If one drives around Cairo, an often encounter would be the smell of burning rubber from piles of waste tyres on the sides of the roads. From the annually generated 20 million scrap tyres, only a 10 percent are being recycled, according to the cofounder of Retyres Mahmoud Mohsen.

Less than 10 percent of the 20 million produced waste tires in Egypt is recycled.

Less than 10 percent of the 20 million produced waste tires in Egypt is recycled.

With not many professional tyre recyclers on the market, Mohsen, Abdullah Annan, Mahmoud Abdel Aziz and Saher Nour saw a potential for their startup Retyres. In 2014 when they started out, they were all still attending the Suez Canal University as petroleum-engineering students. They entered a small competition with their idea and started as a small workshop for recycling tyres in their town. According to Mohsen, they were looking for something different, not common yet, which could benefit a problem, along with generating profit. 

They won the competition and then upgraded from manual to mechanical, by establishing four machines, which were locally manufactured.

The idea behind the company: Retyres processes tires into rubber cubes, those are then sold on to factories, which then process them either into powder or into new rubber products, or as alternative fuel to other factories.

Between February and November 2015 while the Suez workshop was running, Mohsen said that the “business was not really good”. They were facing difficulties with the machines, which were extracting the steel from the rubber. This problem was solved in the Cairo workshop by imported machinery.

Steel extraction will not be a problem any more in the new rubber recycling workshop set in Cairo

Steel extraction will not be a problem any more in the new rubber recycling workshop set in Cairo

After winning both the Nahdat El-Mahrousa and the Injaz startup competitions, they brought to the company US$13,500 from each one. Before that they had invested into the startup from family and personal savings almost US$40,000.

With the additional money they got upgraded with two new machines, modified the old ones, included a steel extraction one and moved the business to Cairo. Their expectations are for 175 tons of waste tires to be processed each month.

According to Mohsen the move to Cairo makes things easier for their business with regards to bureaucracy (everything is harder outside the capital), and also there were more people interested in buying processed rubber and more people selling old tires than in Suez.

According to Cleantech Arabia, known as the ‘green’ startup incubator, “tyre recycling is a hot sector” and they are happy to see Retyres in the market, interested in how will they succeed with their business in Cairo. Ahmed Huzayyin from Cleantech Arabia also called them an “amazing” startup.

Since the implementation of new regulations of the Ministry of Environment in Egypt on alternative factory fuels last year, rubber was also allowed to be one and was thus turned into a hot commodity.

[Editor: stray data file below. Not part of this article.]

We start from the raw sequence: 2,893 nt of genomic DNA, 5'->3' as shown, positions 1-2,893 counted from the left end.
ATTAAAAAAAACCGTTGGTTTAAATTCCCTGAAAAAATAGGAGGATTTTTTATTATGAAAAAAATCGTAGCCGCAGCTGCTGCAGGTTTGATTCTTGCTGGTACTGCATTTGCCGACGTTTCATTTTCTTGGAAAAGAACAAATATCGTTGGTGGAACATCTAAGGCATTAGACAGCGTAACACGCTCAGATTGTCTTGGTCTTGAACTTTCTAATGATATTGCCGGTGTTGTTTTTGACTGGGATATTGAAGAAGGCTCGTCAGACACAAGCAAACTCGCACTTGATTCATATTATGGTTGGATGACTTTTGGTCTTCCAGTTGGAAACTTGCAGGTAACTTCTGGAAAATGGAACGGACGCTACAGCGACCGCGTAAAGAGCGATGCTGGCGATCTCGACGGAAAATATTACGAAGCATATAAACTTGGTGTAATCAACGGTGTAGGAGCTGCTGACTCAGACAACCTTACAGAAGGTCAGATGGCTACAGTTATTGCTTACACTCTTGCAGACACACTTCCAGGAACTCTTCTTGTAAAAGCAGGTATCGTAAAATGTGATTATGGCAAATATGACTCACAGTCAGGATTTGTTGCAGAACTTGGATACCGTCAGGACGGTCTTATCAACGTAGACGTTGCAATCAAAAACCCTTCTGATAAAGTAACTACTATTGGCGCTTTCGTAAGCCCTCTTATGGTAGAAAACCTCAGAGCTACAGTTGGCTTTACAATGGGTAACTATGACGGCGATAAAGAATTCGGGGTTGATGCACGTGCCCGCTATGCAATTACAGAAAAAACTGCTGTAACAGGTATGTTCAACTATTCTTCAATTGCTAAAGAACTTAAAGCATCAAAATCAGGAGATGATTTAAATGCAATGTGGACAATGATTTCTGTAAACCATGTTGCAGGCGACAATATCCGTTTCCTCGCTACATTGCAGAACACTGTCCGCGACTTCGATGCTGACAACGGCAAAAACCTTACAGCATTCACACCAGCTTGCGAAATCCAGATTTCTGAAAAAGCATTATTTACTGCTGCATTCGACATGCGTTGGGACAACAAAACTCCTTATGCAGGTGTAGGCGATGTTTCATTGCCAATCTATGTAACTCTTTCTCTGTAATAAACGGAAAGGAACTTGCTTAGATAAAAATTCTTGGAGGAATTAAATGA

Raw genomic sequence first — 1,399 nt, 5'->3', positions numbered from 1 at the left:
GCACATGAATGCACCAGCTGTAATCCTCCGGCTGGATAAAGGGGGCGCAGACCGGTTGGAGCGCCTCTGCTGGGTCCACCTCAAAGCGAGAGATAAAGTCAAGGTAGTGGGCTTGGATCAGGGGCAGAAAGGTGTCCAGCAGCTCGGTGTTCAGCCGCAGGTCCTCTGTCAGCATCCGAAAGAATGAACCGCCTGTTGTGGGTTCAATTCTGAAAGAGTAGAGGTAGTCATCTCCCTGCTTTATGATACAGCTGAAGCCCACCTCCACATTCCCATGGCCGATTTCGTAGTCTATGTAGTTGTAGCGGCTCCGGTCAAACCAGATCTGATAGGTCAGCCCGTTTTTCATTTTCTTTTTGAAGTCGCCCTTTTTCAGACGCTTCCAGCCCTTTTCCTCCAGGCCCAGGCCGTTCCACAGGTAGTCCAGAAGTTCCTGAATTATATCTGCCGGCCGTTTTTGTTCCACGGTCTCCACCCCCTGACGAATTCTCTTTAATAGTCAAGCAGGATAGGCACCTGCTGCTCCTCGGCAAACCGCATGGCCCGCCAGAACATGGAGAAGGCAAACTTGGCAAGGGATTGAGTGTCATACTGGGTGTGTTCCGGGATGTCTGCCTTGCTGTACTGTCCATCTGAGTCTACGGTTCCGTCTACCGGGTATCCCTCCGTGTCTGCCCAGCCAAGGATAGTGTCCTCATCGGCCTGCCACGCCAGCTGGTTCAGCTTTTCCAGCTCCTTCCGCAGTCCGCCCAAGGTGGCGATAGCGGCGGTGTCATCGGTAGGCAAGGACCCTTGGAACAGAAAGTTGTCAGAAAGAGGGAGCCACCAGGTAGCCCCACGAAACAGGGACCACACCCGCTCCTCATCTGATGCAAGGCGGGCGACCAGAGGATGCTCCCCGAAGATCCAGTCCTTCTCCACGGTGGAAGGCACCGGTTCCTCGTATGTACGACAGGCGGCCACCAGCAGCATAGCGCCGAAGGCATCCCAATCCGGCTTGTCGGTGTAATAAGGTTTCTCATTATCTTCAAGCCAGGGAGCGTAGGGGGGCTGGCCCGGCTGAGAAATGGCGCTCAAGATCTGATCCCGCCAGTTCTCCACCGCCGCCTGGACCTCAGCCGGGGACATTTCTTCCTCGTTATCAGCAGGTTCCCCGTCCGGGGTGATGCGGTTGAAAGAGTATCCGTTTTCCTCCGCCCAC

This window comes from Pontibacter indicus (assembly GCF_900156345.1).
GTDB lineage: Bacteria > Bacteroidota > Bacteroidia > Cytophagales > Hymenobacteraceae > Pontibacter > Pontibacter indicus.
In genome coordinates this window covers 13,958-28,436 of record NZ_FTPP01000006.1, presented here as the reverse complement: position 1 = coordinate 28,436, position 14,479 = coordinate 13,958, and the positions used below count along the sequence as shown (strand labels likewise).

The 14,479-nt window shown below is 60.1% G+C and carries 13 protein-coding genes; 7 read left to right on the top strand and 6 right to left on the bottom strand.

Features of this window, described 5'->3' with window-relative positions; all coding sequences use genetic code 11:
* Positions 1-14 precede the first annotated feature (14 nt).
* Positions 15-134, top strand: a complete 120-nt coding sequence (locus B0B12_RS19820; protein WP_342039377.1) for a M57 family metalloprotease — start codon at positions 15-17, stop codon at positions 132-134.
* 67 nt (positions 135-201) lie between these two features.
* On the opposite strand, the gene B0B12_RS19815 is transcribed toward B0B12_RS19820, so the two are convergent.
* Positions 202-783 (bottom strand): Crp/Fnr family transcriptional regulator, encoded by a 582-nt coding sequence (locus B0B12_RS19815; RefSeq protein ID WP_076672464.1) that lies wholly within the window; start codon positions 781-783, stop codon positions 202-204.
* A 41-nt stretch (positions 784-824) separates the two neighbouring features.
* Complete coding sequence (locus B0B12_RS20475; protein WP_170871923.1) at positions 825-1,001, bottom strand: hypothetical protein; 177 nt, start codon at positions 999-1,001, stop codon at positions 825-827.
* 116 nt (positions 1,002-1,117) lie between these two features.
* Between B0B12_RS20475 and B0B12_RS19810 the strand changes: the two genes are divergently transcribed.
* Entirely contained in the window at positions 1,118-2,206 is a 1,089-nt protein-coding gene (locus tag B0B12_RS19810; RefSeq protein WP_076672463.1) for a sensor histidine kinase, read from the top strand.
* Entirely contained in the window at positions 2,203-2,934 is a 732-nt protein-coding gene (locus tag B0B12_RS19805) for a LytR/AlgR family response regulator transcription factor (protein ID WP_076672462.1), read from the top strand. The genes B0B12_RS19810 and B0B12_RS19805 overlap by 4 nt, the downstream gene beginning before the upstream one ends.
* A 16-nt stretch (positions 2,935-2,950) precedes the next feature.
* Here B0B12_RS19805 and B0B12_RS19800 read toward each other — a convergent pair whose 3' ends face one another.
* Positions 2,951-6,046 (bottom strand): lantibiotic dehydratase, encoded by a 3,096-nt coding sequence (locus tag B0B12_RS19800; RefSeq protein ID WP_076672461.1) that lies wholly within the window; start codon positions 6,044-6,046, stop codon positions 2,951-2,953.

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Retyres’ founders (left to right) Mahmoud Mohsen, Abdullah Annan, and Mahmoud AbdelAziz

Currently Retyres are in the late stages of negotiations with a company that wants supply of minimum 500 tons per month, which is something they are not yet able to perform.

Retyres can sell their rubber blocks in Cairo for about US$80 per ton, steel for US$135 per ton, with a combined profit margin of US$45 per ton (vs. the US$13 per ton in Suez).

Their goal, however, is to sell directly, where the startup can achieve prices as high as US$112 per ton for rubber and US$270 per ton for steel.

Retyres has stated that the care for the environment is a very important aspect of their business and that they do not regard the usage of recycled rubber as an alternative fuel, due to the toxicated smoke produced from burning it. Mohsen said: “I prefer to sell my product to people who process it further, but when the Ministry of Environment agrees upon [rubber as alternative fuel], how could I not?”

After winning their first startup competition, the rubber recycling workshop in Suez was upgraded from manual to mechanical

After winning their first startup competition, the rubber recycling workshop in Suez was upgraded from manual to mechanical

What Retyres is in need at the moment is a better supply chain, which would be key to the business, and not their current system of collecting tires from workplaces and junk collectors, which is an unstable, time consuming and unreliable supply of tires.

According to Retyres, an agreement with a large logistics or truck company would help, but since trucks were usually sold at auctions, a bigger company could easily outbid them.

Mohsen is at the moment negotiating with Pepsico regarding direct supply of waste tires, which he believes would be a “game changer” if he manages to land the deal. He hopes that also other companies would follow his example.

Huzzayin said that he believed the startup had a good chance of succeeding with the deal. He also hopes that after a couple of years, Retyres will also start producing its own new products out of recycled rubber, along with its production of recycled rubber cubes. If everything develops successfully, Retyres might be changing in the future of rubber recycling in Egypt.

Article and images source: Wamba.com